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Acta Trop. 2019 Sep;197:105035. doi: 10.1016/j.actatropica.2019.05.026. Epub 2019 May 22.

Elimination of morbidity due to soil-transmitted helminthiases among Afghan schoolchildren.

Author information

1
World Health Organization Country Office, Kabul, Afghanistan. Electronic address: safina@who.int.
2
World Health Organization Country Office, Kabul, Afghanistan.
3
Child and Adolescent Health Department, General Directorate of Preventive Medicine, Ministry of Public Health, Kabul, Afghanistan.
4
Division of Communicable Diseases, World Health Organization Regional Office for the Eastern Mediterranean, Cairo, Egypt.
5
Department of Control of Neglected Tropical Diseases, World Health Organization, Geneva, Switzerland.
6
Division of Communicable Diseases, World Health Organization Regional Office for the Eastern Mediterranean, Cairo, Egypt; Department of Control of Neglected Tropical Diseases, World Health Organization, Geneva, Switzerland.

Abstract

Large sectors of the Afghan population have limited access to safe water and sanitation, which increases the risk of transmission of water- and food- borne diseases, including Soil-Transmitted Helminth (STH) infections. STHs interfere with the human host's health status, and their burden of disease is highest among children of school age. Based on the results of a nationwide survey conducted in 2003, which showed an STH prevalence of 47.2%, and with the aim of reducing morbidity among school children, Afghanistan has been conducting nationwide deworming for preschool-age and school-age children since 2004. In 2017, 14 years after the first baseline assessment, a follow-up survey was carried out among schoolchildren aged 8-10 years to provide an update on STH epidemiology and facilitate evidence-informed planning of future deworming campaigns. Stool samples were collected from 2263 pupils aged 8-10 years in five provinces representing the different ecological zones of the country - Kabul, Balkh, Herat, Nangarhar and Kandahar. Microscopic examination was carried out by the Kato-Katz thick smear technique, to assess the presence and the number of parasites and/or their eggs. The survey revealed that 26.6% of the sample was infected with at least one of the STH, a marked decrease from the level registered in 2003. The most prevalent infection was the one with A. lumbricoides (25.7%), followed by T. trichiura (1.0%) and hookworms (0.1%). All positive children were noted to have light-intensity infections, compared to the previous survey where 9.7% of the sample had moderate-to-heavy intensity infections. Only 0.2% of the children had co-infection with two or more parasites. Meanwhile, 6.8% of the students were found infected with the dwarf tapeworm, Hymenolepis nana. The absence of infections of moderate-to-heavy intensity after several yearly rounds of deworming and overall improvements in provision of safe water and sanitation, indicates successful control of morbidity due to STH and, overall, their elimination as a public-health problem from Afghanistan. Nevertheless, current levels of prevalence of infection still show persistence of active transmission of STHs, thus justifying the continued implementation of mass deworming interventions among children. The permanent elimination of STH transmission, however, will be possible only when the country reaches a sanitation level sufficient to impede fecal contamination of the environment with human excreta.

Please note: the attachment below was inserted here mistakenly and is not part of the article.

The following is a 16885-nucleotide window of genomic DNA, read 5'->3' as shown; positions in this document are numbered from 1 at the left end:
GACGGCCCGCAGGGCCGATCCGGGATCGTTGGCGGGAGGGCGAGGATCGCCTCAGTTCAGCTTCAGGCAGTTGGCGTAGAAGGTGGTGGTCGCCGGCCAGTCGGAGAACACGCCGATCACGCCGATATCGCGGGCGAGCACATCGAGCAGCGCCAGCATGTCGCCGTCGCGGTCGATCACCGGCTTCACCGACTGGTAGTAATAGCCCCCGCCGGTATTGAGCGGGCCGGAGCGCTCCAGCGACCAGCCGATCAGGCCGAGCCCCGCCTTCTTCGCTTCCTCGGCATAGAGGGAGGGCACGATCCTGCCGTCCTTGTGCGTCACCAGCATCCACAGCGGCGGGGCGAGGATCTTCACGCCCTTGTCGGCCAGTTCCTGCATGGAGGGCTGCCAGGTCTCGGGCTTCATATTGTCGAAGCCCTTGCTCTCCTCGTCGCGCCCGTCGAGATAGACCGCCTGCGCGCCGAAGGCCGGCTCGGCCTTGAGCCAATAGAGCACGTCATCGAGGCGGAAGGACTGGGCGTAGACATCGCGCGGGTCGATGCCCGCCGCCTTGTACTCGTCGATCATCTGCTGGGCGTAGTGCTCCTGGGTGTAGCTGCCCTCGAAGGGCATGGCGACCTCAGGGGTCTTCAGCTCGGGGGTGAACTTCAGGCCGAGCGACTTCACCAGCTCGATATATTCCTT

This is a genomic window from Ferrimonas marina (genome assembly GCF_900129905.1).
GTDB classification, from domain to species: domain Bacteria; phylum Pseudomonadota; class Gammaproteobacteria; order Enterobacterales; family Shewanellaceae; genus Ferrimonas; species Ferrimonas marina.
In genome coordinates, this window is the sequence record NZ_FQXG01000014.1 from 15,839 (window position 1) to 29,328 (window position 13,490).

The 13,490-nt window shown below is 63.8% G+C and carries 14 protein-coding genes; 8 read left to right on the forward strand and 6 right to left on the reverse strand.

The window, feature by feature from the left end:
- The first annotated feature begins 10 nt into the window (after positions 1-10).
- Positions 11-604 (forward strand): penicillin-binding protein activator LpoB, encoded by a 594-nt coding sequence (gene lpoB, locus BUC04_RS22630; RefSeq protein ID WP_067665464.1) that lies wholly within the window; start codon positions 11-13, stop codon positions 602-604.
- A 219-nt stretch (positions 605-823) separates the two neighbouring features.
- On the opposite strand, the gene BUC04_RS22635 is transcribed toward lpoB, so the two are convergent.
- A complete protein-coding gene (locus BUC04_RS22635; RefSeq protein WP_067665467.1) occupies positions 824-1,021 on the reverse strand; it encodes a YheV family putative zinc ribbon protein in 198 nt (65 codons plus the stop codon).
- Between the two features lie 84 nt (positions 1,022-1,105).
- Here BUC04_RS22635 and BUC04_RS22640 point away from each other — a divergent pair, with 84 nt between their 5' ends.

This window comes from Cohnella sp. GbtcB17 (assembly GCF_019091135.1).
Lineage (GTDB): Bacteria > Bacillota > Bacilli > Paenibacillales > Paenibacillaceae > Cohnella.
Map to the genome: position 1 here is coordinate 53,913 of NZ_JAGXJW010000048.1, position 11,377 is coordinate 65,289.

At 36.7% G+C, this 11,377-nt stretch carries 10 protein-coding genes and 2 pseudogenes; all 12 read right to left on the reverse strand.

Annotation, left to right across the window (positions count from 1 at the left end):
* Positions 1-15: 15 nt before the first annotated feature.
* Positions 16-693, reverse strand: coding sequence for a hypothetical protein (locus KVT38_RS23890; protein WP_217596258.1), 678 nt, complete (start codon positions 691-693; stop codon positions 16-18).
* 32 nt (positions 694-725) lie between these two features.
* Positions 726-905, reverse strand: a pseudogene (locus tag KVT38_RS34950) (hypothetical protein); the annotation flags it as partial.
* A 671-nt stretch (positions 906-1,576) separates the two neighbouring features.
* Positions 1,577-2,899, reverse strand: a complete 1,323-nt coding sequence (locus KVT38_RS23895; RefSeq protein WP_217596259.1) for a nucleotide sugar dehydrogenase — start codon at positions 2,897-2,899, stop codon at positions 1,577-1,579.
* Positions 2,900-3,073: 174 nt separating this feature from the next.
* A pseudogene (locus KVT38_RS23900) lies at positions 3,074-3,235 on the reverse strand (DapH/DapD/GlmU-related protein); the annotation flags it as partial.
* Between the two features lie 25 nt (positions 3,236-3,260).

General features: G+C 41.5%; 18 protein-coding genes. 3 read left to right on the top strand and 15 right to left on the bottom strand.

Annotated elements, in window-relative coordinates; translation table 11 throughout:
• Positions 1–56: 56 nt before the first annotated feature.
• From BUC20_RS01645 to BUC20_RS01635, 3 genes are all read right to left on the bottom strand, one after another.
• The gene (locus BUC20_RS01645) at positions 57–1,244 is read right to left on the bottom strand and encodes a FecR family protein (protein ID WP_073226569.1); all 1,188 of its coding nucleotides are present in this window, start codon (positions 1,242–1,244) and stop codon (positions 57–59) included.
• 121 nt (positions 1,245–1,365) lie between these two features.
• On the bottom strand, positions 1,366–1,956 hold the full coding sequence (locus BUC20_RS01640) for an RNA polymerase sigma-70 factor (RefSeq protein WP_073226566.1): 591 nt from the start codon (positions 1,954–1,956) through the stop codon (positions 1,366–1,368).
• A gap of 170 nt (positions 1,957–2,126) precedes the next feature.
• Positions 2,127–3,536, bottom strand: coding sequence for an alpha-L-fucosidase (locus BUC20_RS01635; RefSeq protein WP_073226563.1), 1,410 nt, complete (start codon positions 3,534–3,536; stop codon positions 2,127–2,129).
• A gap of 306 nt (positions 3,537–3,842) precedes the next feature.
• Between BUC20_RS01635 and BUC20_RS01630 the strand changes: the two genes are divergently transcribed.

KEYWORDS:

Afghanistan; Deworming; Sanitation; Soil-transmitted helminth; Water; Worms

[Indexed for MEDLINE]

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